The issued records of Enrico Caruso encompass almost the entire acoustical recording era, and far beyond, even to this present day. The labels used for them are therefore particularly representative of the changes and variations used by the Gramophone Company during that early period, i.e., from April 1902 until about the end of April 1925. Caruso’s records, like those of other artists, received labels in different colors according to the number of artists involved, which also designated their price categories. Of Caruso’s 248 known recordings, only twenty-two were made under the auspices of the Gramophone Company; the remaining 226, with the exception of ten made under the auspices of the Anglo-Italian Commerce Company (which encompassed both the Zonophone flat disc and the Pathé cylinder recordings) in April 1903, were recorded in America for the Victor Talking Machine Company. Of the 211 VTMC recordings, 208 were pressed by the Gramophone Company from metal parts, i.e., stampers, imported from the United States.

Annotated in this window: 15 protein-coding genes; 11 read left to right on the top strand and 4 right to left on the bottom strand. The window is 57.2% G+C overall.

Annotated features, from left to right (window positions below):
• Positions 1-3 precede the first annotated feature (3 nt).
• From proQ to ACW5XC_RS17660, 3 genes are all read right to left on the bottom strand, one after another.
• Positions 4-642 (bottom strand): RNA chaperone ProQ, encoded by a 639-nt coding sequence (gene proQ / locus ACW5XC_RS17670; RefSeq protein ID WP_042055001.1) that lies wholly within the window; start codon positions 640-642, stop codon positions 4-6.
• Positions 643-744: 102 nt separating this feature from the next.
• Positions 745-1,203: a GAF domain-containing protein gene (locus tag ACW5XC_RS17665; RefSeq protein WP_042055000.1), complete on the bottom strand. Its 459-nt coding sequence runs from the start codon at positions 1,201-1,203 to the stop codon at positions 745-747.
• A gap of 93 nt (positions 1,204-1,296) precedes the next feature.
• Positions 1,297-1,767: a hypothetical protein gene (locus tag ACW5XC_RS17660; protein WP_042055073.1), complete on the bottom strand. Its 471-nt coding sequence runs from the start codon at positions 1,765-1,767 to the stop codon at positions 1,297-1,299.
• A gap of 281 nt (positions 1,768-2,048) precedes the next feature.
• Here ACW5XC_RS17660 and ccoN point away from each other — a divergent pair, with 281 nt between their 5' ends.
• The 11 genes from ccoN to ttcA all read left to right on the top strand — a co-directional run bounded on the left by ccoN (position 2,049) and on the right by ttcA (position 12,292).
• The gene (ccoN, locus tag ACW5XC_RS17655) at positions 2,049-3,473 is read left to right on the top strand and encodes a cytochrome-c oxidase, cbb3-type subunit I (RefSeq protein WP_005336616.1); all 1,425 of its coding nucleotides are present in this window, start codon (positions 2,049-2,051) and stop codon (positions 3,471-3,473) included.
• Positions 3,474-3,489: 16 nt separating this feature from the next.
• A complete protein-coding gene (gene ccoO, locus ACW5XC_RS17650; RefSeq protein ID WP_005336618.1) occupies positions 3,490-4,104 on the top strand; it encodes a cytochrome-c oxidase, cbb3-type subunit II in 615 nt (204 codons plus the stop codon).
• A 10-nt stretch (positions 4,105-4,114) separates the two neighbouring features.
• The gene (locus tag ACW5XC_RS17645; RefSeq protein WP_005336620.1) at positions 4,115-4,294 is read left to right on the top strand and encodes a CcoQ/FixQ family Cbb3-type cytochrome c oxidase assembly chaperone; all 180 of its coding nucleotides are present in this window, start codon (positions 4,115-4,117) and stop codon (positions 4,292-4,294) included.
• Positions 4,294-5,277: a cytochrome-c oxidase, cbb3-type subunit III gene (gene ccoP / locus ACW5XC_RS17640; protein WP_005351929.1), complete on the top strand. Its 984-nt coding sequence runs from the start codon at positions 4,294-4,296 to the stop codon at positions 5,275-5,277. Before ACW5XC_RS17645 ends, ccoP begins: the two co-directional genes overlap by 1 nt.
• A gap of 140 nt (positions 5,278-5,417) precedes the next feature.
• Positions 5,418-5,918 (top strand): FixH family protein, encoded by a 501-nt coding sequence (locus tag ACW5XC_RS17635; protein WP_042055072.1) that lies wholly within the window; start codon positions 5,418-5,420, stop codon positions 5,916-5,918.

Labels on pressings made in various European countries have distinguishing features. In August 1907, Caruso’s recording of the Quartet from Rigoletto was issued by G&T with a pale blue label, while his duets with Antonio Scotti were given pale green labels. Patti’s and Tetrazzini’s recordings received pink labels, while those of less outstanding artists such as De Lucia, Giorgini, Ruffo, Journet, Boronat, Galvany, and others were issued with standard Red Celebrity labels. In August 1908 Caruso recordings were being issued with pink, darker blue and green, and white labels, according to the number of artists (see above). All this was done to assign the various recordings to different price categories. These colors appear on the labels in varying shades, due to the difficulty at that period of preparing batches of ink of the same hue and saturation. None of Caruso’s Gramophone Company recordings were ever issued on double-sided records during his lifetime. However, see below under ZONOPHONE LABELS.